Plaintiff concedes that the Eleventh Amendment entitles the OMRDD to governmental immunity, and therefore, the § 1983 cause of action brought against the OMRDD must be dismissed. Plaintiff argues, however, that the CAB is not entitled to Eleventh Amendment immunity because, although a state agency, it was formed by the Federal Government and not the State of New York, and, therefore, there is no interference with state sovereignty.*fn4 Furthermore, Plaintiff argues that the funding level for CAB was determined by the Federal Court and not the State of New York.
It is established that "a suit by private parties seeking to impose a liability which must be paid from public funds in the state treasury is barred by the Eleventh Amendment." Edelman v. Jordan, 415 U.S. 651, 663 (1974). The Supreme Court found that this includes retroactive payments wrongfully withheld. Id. at 678. Therefore, because any liability imposed upon CAB would come from the state treasury, the Eleventh Amendment bars any award of damages against CAB including front pay, back pay, and reimbursement for lost benefits.
In this case, Plaintiff also demands reinstatement. "A plaintiff may sue a state official acting in his official capacity - notwithstanding the Eleventh Amendment - for prospective, injunctive relief from violations of federal law." State Employees Bargaining Agent Coalition v. Rowland, 494 F.3d 71, 95 (2d Cir. 2007) (citing In re Deposit Ins. Agency, 482 F.3d 612, 617 (2d Cir. 2007) (internal quotation marks omitted)). The Second Circuit has concluded that a state employee's constitutional challenge to his termination... was barred by the Eleventh Amendment to the extent he sought a retroactive award of back pay... [b]ut his equitable claim for reinstatement was not so barred." Dotson v. Griesa, 398 F.3d 156, 178 (2d Cir. 2005) (citing to Dwyer v. Regan, 777 F.2d 825, 836 (2d Cir. 1986).*fn5
CAB Defendants argue that "[w]hile a party may seek injunctive relief to stop an ongoing violation of federal law, to obtain such relief, a plaintiff must still present evidence of a policy or practice that was the driving force behind the alleged constitutional wrong." See Docket No. 89. They argue that "[a]t no point in the course of this litigation has Plaintiff produced any evidence of a policy or practice that served as the driving force behind the alleged wrongs in this case." Id.
For reasons to be discussed, the Court finds that Plaintiff has produced sufficient evidence to create a triable issue as to whether CAB terminated Plaintiff in retaliation for her constitutionally protected speech and, therefore, there is no Eleventh Amendment bar to that portion of Plaintiff's § 1983 cause of action against CAB seeking reinstatement.Accordingly, Plaintiff's claims against the OMRDD and CAB seeking monetary damages must be dismissed.The Eleventh Amendment does not bar Plaintiff's claim against CAB seeking reinstatement.
b. First Amendment Retaliation Claim
Plaintiff, a public employee, has asserted a First Amendment retaliation claim. Specifically, Plaintiff identified the two letters she wrote to Maul and Nehrbauer, in February 2004 and February 2005, as the speech at issue in her retaliation claim. She maintains that Defendants retaliated against her for these communications culminating in her termination in July 2005.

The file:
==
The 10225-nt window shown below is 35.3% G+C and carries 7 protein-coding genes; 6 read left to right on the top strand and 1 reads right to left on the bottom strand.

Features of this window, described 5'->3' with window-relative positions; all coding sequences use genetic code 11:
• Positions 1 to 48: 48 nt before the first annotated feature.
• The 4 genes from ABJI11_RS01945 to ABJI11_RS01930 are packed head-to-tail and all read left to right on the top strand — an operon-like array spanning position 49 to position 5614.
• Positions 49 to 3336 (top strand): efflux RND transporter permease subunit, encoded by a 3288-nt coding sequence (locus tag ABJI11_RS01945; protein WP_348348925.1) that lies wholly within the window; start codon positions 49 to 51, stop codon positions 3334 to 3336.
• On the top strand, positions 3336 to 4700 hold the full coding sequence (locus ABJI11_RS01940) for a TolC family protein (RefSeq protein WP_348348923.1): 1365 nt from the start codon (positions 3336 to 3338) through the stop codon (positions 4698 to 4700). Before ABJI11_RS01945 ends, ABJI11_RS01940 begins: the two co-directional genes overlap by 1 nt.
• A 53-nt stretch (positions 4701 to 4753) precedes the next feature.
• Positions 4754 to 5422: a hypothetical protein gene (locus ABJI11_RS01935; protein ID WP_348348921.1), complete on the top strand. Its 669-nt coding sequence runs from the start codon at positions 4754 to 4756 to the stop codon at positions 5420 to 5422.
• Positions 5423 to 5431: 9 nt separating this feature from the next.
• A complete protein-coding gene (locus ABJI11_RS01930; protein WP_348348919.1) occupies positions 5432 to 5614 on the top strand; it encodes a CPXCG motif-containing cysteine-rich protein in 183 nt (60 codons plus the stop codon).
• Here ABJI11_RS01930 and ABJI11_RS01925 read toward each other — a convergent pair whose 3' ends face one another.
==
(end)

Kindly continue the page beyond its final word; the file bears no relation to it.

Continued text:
A public employee who makes a First Amendment claim of employment retaliation pursuant to §1983 must show that: (1) the plaintiff engaged in protected speech; (2) she suffered an adverse employment decision, and (3) there is a causal connection between her speech and that adverse employment decision, so that it can be said that the plaintiff's speech was a motivating factor in the adverse employment action. See Garcetti v. Ceballos, 547 U.S. 410, 418 (2006); Cioffi v. Averill Park Central School Dist. Board of Ed., 444 F.3d 158, 162 (2d Cir. 2006). "If a plaintiff makes a sufficient showing of each of these elements, summary judgment is not appropriate unless the defendant establishes as a matter of law that he would have taken the same adverse employment action even absent the protected conduct." Dillion v. Morano, 497 F.3d 247, 251 (2d Cir. 2007). Specifically, the Second Circuit in Cioffi, 444 F.3d at 162-163, held that:
[e]ven if the plaintiff establishes these three elements, his claim remains subject to several defenses. First, the state may defend its actions by showing the employee's speech disrupted the workplace. Rankin v. McPherson, 483 U.S. 378, 388 (1987); see Connick v. Myers, 461 U.S. 138, 151-52 (1983). To prevail with this defense the public employer must demonstrate that its interest in promoting an efficient workplace outweighs the employee's interest in commenting on matters of public concern. Connick, 461 U.S. at 140. Also, the employer may avoid liability by demonstrating that it would have taken the same adverse employment action "even in the absence of the protected conduct." Mount Healthy City Sch. Dist. Bd. of Educ. v. Doyle, 429 U.S. 274, 287 (1977).
1. Whether Plaintiff's Speech was Protected
A public employee's speech may be constitutionally protected only if the plaintiff has spoken out as a citizen, not as an employee, on matters of public concern, rather than on matters of personal interest, and the state lacks an adequate justification for treating the employee differently from any other member of the general public. See Garcetti, 547 U.S. 410; Pickering v. Board of Educ., 391 U.S. 563, 568 (1968); Cotarelo v. Sleepy Hollow Police Dept., 460 F.3d 247, 252 (2d Cir. 2006); Grillo v. New York City Transit Authority, 291 F.3d 231, 235 (2d Cir. 2002); Morris v. Lindau, 196 F.3d 102, 110 (2d Cir. 1999). "If the court determines that the plaintiff either did not speak as a citizen or did not speak on a matter of public concern, "the employee has no First Amendment cause of action based on his or her employer's reaction to the speech" and summary judgment is appropriate. Sousa v. Roque, 578 F.3d 164, 170 (2d Cir. 2009) (citing Garcetti, 547 U.S. at 418).